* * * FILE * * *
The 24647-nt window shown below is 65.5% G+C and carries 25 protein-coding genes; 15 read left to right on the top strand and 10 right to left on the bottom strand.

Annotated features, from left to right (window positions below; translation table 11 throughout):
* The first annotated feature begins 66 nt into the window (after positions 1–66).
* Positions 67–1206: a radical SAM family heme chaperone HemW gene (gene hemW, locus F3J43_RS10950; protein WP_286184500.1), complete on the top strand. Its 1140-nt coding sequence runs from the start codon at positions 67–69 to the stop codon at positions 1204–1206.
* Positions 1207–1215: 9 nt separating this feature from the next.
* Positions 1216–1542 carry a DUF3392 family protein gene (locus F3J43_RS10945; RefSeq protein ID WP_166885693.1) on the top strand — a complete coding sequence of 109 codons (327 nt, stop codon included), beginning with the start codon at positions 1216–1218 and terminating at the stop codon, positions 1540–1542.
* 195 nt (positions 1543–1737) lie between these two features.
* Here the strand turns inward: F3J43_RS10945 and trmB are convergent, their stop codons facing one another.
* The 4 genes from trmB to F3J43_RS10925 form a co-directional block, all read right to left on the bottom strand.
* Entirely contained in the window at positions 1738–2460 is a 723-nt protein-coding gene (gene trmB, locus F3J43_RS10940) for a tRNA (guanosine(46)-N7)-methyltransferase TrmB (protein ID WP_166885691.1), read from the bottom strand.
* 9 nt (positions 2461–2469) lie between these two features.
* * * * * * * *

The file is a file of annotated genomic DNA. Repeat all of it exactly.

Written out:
The 24647-nt window shown below is 65.5% G+C and carries 25 protein-coding genes; 15 read left to right on the top strand and 10 right to left on the bottom strand.

Annotated features, from left to right (window positions below; translation table 11 throughout):
* The first annotated feature begins 66 nt into the window (after positions 1–66).
* Positions 67–1206: a radical SAM family heme chaperone HemW gene (gene hemW, locus F3J43_RS10950; protein WP_286184500.1), complete on the top strand. Its 1140-nt coding sequence runs from the start codon at positions 67–69 to the stop codon at positions 1204–1206.
* Positions 1207–1215: 9 nt separating this feature from the next.
* Positions 1216–1542 carry a DUF3392 family protein gene (locus F3J43_RS10945; RefSeq protein ID WP_166885693.1) on the top strand — a complete coding sequence of 109 codons (327 nt, stop codon included), beginning with the start codon at positions 1216–1218 and terminating at the stop codon, positions 1540–1542.
* 195 nt (positions 1543–1737) lie between these two features.
* Here the strand turns inward: F3J43_RS10945 and trmB are convergent, their stop codons facing one another.
* The 4 genes from trmB to F3J43_RS10925 form a co-directional block, all read right to left on the bottom strand.
* Entirely contained in the window at positions 1738–2460 is a 723-nt protein-coding gene (gene trmB, locus F3J43_RS10940) for a tRNA (guanosine(46)-N7)-methyltransferase TrmB (protein ID WP_166885691.1), read from the bottom strand.
* 9 nt (positions 2461–2469) lie between these two features.